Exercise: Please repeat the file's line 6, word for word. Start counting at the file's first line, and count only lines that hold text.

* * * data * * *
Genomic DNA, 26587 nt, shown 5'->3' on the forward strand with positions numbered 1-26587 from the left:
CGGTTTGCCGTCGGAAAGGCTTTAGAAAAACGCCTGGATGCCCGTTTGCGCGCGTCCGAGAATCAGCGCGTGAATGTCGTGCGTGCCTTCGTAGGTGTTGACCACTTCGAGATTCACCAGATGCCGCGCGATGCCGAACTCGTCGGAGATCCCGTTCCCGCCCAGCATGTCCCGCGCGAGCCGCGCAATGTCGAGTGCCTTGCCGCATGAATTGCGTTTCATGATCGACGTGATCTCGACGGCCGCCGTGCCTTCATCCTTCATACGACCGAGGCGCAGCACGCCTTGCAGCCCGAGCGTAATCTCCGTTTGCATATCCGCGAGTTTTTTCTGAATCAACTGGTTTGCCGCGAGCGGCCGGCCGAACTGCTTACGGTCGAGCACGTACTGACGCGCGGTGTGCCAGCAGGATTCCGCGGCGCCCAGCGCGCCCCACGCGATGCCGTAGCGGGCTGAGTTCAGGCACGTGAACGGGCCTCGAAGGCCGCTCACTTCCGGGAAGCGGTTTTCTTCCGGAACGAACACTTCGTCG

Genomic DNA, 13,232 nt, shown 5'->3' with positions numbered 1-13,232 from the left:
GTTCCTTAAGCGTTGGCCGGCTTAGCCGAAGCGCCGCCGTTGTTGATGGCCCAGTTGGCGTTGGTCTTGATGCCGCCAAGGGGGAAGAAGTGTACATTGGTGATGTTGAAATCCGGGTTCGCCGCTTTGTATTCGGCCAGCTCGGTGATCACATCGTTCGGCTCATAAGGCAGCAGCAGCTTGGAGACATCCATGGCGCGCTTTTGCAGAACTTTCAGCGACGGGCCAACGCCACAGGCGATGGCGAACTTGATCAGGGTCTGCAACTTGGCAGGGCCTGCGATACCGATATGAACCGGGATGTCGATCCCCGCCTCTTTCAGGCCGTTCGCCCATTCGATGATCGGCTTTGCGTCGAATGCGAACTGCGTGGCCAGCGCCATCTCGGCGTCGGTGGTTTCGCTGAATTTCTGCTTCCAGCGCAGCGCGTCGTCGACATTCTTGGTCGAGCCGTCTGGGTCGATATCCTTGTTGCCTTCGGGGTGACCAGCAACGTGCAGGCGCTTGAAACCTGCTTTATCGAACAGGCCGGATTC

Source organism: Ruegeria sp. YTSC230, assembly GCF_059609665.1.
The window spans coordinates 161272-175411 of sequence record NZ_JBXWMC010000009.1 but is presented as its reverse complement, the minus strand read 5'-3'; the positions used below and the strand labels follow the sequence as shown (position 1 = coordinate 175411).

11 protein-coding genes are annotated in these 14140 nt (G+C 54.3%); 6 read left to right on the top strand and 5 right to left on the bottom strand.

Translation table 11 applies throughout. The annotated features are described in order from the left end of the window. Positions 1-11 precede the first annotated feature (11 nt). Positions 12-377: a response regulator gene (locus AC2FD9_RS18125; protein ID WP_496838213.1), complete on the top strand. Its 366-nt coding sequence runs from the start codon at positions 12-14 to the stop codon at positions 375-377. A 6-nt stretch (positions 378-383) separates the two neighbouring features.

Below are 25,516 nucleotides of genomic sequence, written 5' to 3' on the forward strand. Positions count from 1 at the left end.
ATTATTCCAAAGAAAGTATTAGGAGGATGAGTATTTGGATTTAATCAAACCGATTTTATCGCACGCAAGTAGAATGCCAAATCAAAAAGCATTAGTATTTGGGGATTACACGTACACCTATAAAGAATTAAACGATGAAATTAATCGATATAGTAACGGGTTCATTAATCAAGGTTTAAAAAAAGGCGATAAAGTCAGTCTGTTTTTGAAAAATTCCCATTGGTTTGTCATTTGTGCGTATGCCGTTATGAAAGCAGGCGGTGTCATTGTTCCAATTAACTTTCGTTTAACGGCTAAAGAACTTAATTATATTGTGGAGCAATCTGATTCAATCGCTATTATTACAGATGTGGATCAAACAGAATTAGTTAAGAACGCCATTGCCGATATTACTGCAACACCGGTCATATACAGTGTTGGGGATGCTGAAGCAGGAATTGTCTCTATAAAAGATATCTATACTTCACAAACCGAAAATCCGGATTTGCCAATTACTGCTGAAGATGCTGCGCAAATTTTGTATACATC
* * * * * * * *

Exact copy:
The window spans coordinates 161272-175411 of sequence record NZ_JBXWMC010000009.1 but is presented as its reverse complement, the minus strand read 5'-3'; the positions used below and the strand labels follow the sequence as shown (position 1 = coordinate 175411).